2601 24th Street

The operators of the 16-room “Utah Hotel,” which is not to be confused with the Hotel Utah, are currently paying $6,000 a month in rent for the entire top floor of the 10,000-square-foot building on the southwest corner of 24th and Utah in the Mission.

A true single-room occupancy (SRO) operation with three shared restrooms and two baths for the sixteen bedrooms on the second floor, the hotel and its residents would be a challenge to displace.

But with the property having just hit the market listed for $8.8 million and touting an “excellent opportunity with tremendous potential,” it doesn’t mean the sellers aren’t hoping to to snag a buyer who’s willing to attempt a conversion of the top floor into something more akin to a tech commune, or at least a development that’s priced that way.

Comments from Plugged-In Readers

  1. Posted by anon$random

    as a commercial broker selling multi-unit buildings…believe me, they’re not going to try. this is a grossly overpriced deal at $880/sq.ft. if the rooms all had private baths someone might try, but with only three shared baths and the city breathing down your neck for trying to change the use and diminish the sro stock, you can file this under the ‘life is too short’ category…this thing is worth $3.5M on its best day.

    • Posted by anon$random

      perhaps a bit more than $3.5m, depending on when the master lease expires on the upper units. master lessee’s on sro bldgs are rarely the most scrupulous folk

      • Posted by moto mayhem

        WHATS IT WORTH AS A TEAR DOWN? its a total eyesore and could probably go higher per zoning

        • Posted by anon$random

          city wont let you tear it down. its rent controlled housing stock.

    • Posted by chris

      So right, anon. I don’t know what kind of fishing expedition the seller and his/her broker are on. It just makes your profession look idiotic. I’m a residential income property owner (Sacto and San Diego…NEVER SF). Most SF agents seem to not even know what a CAP rate is? Hope you do.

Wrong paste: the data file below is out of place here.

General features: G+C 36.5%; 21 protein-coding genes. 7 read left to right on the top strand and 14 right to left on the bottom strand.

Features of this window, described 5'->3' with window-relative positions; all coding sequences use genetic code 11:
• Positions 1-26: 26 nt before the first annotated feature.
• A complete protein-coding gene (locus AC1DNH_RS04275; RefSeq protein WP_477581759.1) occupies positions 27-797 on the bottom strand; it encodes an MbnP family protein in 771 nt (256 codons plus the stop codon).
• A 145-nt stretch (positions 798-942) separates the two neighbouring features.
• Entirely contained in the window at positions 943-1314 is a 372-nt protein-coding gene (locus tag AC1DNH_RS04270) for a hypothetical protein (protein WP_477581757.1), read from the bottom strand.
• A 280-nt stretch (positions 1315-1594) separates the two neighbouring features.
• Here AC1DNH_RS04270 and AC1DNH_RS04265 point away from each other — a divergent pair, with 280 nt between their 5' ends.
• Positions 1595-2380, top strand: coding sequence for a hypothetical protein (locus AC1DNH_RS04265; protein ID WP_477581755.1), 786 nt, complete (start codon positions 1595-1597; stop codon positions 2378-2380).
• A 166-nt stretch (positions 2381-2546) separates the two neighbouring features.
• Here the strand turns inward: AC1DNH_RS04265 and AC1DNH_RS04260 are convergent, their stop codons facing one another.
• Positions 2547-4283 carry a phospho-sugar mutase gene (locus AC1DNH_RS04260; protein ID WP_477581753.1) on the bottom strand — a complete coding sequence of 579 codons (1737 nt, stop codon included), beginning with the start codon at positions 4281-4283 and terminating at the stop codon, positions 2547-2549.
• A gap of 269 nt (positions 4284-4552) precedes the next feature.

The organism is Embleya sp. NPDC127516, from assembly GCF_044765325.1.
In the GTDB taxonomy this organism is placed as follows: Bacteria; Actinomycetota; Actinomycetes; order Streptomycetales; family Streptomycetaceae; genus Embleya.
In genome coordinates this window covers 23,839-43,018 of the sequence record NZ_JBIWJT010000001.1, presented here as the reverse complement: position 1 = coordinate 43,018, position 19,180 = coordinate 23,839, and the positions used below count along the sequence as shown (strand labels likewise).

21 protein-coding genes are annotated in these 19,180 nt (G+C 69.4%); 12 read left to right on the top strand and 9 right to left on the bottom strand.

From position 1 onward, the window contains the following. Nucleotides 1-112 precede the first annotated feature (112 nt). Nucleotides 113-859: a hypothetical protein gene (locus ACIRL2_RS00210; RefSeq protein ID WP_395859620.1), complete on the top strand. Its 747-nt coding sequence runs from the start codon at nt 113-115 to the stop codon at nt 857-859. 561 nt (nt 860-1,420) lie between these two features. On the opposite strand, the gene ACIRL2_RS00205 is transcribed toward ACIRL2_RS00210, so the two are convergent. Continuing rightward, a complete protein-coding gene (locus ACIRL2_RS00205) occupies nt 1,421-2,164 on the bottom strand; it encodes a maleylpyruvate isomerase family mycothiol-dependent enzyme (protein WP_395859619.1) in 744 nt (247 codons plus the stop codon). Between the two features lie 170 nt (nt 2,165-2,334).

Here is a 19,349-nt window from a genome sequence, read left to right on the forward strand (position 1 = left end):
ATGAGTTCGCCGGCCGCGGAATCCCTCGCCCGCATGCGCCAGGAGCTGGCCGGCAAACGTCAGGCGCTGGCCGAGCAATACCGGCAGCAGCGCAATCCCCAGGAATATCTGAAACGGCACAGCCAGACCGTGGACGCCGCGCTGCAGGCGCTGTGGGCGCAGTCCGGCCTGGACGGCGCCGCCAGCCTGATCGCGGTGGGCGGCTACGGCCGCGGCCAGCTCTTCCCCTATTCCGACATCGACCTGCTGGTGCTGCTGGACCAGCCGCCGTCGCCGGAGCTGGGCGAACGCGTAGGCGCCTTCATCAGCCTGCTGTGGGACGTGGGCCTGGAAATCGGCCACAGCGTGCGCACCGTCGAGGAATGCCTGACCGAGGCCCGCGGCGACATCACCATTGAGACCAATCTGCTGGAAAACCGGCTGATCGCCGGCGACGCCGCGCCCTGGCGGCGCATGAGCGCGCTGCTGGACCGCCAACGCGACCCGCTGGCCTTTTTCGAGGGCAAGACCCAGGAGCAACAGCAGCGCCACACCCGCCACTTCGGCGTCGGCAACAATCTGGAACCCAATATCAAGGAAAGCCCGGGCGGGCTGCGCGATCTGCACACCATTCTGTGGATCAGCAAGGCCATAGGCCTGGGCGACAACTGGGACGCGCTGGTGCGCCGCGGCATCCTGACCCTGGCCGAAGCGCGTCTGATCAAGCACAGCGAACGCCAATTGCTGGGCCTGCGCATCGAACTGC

2. Posted by seriously

    I wish SROs could be used for their historical purposes- young working people moving to the city who don’t have anywhere to live yet. It’d be great for students and people moving to the city. Most seem to have bad reputations, it’d be nice if that changed.

    • Posted by anon$random

      you mean like tech workers? that is the tack some sro operators are taking when upgrading their buildings. which had me thinking that is what happened years ago when these were built (but not for tech workers, of course). but today’s high paying glamorous tech jobs are tomorrow’s equivalent of the blue collar working class idling their time in a cube pecking at a keyboard and eventually living in their starter sro unit for 20 some years…history repeats itself.

    • Posted by redseca2

      I though that historically, San Francisco’s SRO’s often were for merchant marine sailors in between assignments.

      • Posted by Jake

        Historically SF’s SROs have been for whatever mix of single laborers were around, often a good share were transient or seasonal. All the text below is from an excellent book with primary focus on SF, has plenty of photos, stats, floor plans.